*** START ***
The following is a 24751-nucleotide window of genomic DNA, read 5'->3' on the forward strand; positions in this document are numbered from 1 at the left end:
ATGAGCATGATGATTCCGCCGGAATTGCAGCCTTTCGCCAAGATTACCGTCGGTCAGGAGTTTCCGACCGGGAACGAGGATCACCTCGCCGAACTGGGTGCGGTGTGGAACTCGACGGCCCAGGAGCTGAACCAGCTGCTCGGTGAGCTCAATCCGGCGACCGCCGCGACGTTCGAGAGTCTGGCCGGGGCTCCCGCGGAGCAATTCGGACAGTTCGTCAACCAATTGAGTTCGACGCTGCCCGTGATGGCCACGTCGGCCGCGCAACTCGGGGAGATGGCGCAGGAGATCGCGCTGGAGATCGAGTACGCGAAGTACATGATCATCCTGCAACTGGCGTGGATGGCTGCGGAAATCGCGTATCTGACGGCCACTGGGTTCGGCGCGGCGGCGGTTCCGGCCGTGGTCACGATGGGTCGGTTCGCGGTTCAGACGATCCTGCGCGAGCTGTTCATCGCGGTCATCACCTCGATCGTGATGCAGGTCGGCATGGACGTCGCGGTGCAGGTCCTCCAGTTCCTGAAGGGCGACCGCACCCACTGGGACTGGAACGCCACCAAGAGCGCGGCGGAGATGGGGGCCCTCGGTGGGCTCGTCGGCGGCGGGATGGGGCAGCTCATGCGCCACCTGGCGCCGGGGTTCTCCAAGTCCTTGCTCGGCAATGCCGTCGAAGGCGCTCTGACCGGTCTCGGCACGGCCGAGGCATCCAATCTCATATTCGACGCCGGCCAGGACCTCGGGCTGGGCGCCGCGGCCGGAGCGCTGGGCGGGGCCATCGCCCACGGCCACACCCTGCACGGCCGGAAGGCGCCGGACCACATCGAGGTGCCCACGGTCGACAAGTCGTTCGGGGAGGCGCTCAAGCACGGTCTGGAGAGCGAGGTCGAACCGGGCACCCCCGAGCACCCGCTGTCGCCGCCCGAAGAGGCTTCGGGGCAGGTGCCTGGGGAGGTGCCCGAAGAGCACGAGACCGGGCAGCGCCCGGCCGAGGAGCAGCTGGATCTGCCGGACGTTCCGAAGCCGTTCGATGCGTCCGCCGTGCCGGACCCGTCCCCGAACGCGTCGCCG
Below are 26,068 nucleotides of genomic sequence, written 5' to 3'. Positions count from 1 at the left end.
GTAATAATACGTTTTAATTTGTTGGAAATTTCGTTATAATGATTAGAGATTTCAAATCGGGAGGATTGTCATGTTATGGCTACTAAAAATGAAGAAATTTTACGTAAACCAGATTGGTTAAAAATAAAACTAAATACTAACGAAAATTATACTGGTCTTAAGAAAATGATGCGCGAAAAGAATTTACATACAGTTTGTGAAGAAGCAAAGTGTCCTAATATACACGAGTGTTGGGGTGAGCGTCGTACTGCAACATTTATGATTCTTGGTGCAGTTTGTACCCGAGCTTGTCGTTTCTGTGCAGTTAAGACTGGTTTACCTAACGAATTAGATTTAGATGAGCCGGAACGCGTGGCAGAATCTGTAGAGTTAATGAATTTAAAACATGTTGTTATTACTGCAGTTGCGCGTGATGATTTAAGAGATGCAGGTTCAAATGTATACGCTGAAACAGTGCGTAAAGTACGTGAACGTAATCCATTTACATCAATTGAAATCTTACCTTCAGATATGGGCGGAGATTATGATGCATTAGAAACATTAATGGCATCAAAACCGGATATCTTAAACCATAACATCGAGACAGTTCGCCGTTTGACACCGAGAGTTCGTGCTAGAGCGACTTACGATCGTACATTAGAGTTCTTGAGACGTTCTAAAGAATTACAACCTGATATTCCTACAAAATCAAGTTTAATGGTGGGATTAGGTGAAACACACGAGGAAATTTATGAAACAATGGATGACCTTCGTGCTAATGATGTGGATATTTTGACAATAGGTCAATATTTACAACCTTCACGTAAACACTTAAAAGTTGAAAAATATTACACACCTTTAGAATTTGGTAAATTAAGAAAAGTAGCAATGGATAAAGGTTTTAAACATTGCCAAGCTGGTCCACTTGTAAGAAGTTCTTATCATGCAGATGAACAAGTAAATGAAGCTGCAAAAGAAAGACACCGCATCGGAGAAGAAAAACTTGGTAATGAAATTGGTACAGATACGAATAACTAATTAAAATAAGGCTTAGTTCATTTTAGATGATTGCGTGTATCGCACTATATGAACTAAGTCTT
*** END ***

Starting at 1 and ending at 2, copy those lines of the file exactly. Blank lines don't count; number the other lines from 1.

The following is a 24751-nucleotide window of genomic DNA, read 5'->3' on the forward strand; positions in this document are numbered from 1 at the left end:
ATGAGCATGATGATTCCGCCGGAATTGCAGCCTTTCGCCAAGATTACCGTCGGTCAGGAGTTTCCGACCGGGAACGAGGATCACCTCGCCGAACTGGGTGCGGTGTGGAACTCGACGGCCCAGGAGCTGAACCAGCTGCTCGGTGAGCTCAATCCGGCGACCGCCGCGACGTTCGAGAGTCTGGCCGGGGCTCCCGCGGAGCAATTCGGACAGTTCGTCAACCAATTGAGTTCGACGCTGCCCGTGATGGCCACGTCGGCCGCGCAACTCGGGGAGATGGCGCAGGAGATCGCGCTGGAGATCGAGTACGCGAAGTACATGATCATCCTGCAACTGGCGTGGATGGCTGCGGAAATCGCGTATCTGACGGCCACTGGGTTCGGCGCGGCGGCGGTTCCGGCCGTGGTCACGATGGGTCGGTTCGCGGTTCAGACGATCCTGCGCGAGCTGTTCATCGCGGTCATCACCTCGATCGTGATGCAGGTCGGCATGGACGTCGCGGTGCAGGTCCTCCAGTTCCTGAAGGGCGACCGCACCCACTGGGACTGGAACGCCACCAAGAGCGCGGCGGAGATGGGGGCCCTCGGTGGGCTCGTCGGCGGCGGGATGGGGCAGCTCATGCGCCACCTGGCGCCGGGGTTCTCCAAGTCCTTGCTCGGCAATGCCGTCGAAGGCGCTCTGACCGGTCTCGGCACGGCCGAGGCATCCAATCTCATATTCGACGCCGGCCAGGACCTCGGGCTGGGCGCCGCGGCCGGAGCGCTGGGCGGGGCCATCGCCCACGGCCACACCCTGCACGGCCGGAAGGCGCCGGACCACATCGAGGTGCCCACGGTCGACAAGTCGTTCGGGGAGGCGCTCAAGCACGGTCTGGAGAGCGAGGTCGAACCGGGCACCCCCGAGCACCCGCTGTCGCCGCCCGAAGAGGCTTCGGGGCAGGTGCCTGGGGAGGTGCCCGAAGAGCACGAGACCGGGCAGCGCCCGGCCGAGGAGCAGCTGGATCTGCCGGACGTTCCGAAGCCGTTCGATGCGTCCGCCGTGCCGGACCCGTCCCCGAACGCGTCGCCG